rose gardenHybrid tea roses are a delight to work with in landscape design. Planted at the beginning of spring, these are a bushy variety that only grows a single flower at the end of every stem. They have multiple blooms throughout the season and are very easy to care for. This landscape is for a rectangular area up against a garden window or wall. Only two kinds of plants are used here. You need to keep your rose garden simple as roses do not like competition. They only need a low-growing border plant to make them the star.

1.    Clean out all the weeds and debris from your 10-by-15 area.

2.    Level the area using a steel garden rake, going first lengthwise and then width wise. This will guarantee a level grade to start with.

3.    Dig the middle rose hole using a round nose shovel and then measure with the tape measure 2 feet from the front and 7 feet from either side. Make the hole 2 to 3 inches bigger than the can all the way around.

4.    Dig the next rose hole and measure 5 feet from the front and 3 feet to the left of the middle rose. Notice the roses will not be in a line once finished; they will be staggered.

5.    Dig the last hole and measure 5 feet from the front and 3 feet to the right of the middle rose.

6.    Remove the roses from the can. If they are stuck, put the rose on its side and put your foot on the can, gently pushing down on it. Put the rose up right and gently pull. The rose should not slide out.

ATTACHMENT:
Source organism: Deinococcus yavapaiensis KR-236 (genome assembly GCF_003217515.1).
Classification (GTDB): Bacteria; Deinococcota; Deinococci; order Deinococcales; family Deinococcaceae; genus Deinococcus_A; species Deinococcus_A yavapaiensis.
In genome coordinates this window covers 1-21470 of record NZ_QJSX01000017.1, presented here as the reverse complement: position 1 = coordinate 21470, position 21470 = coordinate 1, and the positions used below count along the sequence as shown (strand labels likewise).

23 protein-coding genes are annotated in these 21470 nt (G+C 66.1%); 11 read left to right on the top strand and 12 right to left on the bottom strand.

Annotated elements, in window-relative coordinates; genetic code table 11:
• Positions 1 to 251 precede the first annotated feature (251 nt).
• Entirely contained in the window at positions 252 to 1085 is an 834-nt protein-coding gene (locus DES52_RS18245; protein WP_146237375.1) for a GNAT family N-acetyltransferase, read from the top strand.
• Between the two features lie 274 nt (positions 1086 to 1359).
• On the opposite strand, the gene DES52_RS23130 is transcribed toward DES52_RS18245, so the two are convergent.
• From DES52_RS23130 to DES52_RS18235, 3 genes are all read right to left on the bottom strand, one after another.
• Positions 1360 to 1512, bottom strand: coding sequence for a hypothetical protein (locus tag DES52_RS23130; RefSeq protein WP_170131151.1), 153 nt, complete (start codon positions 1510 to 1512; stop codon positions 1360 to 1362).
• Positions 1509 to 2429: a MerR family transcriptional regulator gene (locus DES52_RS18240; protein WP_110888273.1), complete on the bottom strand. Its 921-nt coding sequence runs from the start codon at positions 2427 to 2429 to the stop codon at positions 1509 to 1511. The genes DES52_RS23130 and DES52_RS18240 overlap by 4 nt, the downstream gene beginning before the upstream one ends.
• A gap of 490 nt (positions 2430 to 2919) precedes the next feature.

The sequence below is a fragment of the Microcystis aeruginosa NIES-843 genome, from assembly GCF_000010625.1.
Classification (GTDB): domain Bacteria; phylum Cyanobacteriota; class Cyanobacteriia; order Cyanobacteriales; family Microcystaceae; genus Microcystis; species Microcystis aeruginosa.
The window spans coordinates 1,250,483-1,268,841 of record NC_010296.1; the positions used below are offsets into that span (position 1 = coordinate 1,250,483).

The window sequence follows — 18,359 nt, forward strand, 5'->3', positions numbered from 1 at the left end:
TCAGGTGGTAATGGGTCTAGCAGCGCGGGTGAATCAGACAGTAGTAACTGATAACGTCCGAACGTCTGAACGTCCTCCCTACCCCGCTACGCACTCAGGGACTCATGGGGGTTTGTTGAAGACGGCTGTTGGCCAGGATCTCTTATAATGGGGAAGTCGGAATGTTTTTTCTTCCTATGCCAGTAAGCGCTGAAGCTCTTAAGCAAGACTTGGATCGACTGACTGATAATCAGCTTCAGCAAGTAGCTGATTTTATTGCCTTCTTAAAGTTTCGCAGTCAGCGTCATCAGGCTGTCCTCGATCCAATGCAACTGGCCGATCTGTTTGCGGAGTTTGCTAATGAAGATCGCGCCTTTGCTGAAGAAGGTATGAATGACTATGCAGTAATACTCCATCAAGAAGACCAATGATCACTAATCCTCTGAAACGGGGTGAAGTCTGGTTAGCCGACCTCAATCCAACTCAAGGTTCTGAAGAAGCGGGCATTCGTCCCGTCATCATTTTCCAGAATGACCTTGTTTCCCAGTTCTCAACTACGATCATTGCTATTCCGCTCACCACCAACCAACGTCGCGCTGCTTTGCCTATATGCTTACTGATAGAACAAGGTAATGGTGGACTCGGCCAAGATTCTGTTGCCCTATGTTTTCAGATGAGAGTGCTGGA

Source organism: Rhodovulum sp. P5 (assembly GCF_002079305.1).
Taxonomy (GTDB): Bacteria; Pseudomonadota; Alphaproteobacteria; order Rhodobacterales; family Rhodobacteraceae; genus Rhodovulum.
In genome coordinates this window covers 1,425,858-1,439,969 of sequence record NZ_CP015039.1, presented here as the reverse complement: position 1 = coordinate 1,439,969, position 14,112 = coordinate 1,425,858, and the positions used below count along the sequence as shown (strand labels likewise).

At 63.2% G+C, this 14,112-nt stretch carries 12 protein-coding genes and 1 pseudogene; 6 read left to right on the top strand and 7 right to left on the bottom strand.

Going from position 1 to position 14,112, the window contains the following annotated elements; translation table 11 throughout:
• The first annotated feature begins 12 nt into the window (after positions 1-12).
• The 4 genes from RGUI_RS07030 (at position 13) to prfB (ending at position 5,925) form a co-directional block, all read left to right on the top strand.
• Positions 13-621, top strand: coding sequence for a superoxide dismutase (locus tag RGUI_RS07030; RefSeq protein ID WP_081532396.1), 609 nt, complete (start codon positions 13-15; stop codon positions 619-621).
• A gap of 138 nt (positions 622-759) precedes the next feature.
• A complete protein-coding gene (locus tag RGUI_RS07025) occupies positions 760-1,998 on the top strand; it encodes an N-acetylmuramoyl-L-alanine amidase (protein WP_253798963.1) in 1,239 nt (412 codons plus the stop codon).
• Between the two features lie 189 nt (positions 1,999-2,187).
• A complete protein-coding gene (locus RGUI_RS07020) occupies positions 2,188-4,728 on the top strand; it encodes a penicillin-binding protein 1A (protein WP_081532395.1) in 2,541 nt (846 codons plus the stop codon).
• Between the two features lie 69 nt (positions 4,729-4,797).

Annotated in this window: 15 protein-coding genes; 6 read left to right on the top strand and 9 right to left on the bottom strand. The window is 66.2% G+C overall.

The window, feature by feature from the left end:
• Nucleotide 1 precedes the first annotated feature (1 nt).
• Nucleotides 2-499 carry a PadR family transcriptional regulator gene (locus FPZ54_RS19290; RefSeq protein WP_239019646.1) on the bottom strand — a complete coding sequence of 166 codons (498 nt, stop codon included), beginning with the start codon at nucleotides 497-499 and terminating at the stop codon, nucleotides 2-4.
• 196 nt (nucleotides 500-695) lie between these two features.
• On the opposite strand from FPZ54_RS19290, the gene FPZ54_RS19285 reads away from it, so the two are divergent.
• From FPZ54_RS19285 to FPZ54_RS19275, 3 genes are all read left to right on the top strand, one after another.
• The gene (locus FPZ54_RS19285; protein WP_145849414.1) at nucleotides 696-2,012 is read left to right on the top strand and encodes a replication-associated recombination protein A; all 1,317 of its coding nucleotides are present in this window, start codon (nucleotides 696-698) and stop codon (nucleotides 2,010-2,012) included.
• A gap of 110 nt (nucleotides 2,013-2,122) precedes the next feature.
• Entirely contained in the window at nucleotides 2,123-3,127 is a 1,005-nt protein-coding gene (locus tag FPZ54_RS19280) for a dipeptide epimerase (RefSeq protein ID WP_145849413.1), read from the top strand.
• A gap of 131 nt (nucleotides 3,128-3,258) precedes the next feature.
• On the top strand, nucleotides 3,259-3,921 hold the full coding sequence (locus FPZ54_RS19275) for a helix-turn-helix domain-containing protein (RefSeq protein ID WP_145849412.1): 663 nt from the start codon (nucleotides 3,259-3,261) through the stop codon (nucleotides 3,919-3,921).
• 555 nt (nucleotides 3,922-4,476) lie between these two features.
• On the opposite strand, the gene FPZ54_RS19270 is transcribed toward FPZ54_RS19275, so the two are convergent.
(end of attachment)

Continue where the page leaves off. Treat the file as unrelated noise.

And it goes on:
7.    Gently massage the sides and bottom of every root ball. This will spread them to go in all directions for vigorous root development.

8.    Put two to three handfuls of mulch in each hole, ensuring that this does not raise the base or crown of the plant above the grade. You might have to put a rose in every hole to check the level.

9.    Put all three roses in their respective holes, surrounding each of them with mulch. Mix the backfill soil in with mulch as you backfill the hole. Work in the mulch with your hand.

10.    Compact the soil around the three roses and water the roses in.

11.    Dig small 4-inch holes with your hand and make the hole 3 inches apart. These holes will be for the alyssum, a low-growing border plant. This grows on three sides of the perimeter. You do not need one on the house side.

12.    Plant the alyssum plant, mixing in some mulch with backfill as you did with the roses. Pat the soil around every small plant.

13.    Put your bird bath 2 to 3 feet behind the middle rose. Check the level of the bird bath using a leveler.

14.    With a wheelbarrow and shovel, spread 1 yard of redwood bark mulch throughout the area. This ground cover will keep weeds from growing.

Choose The Right Landscape Designer

While it should manageable to do this task on your own, you can also hire the expertise of a landscape designer to ensure a professional and high quality landscape design.

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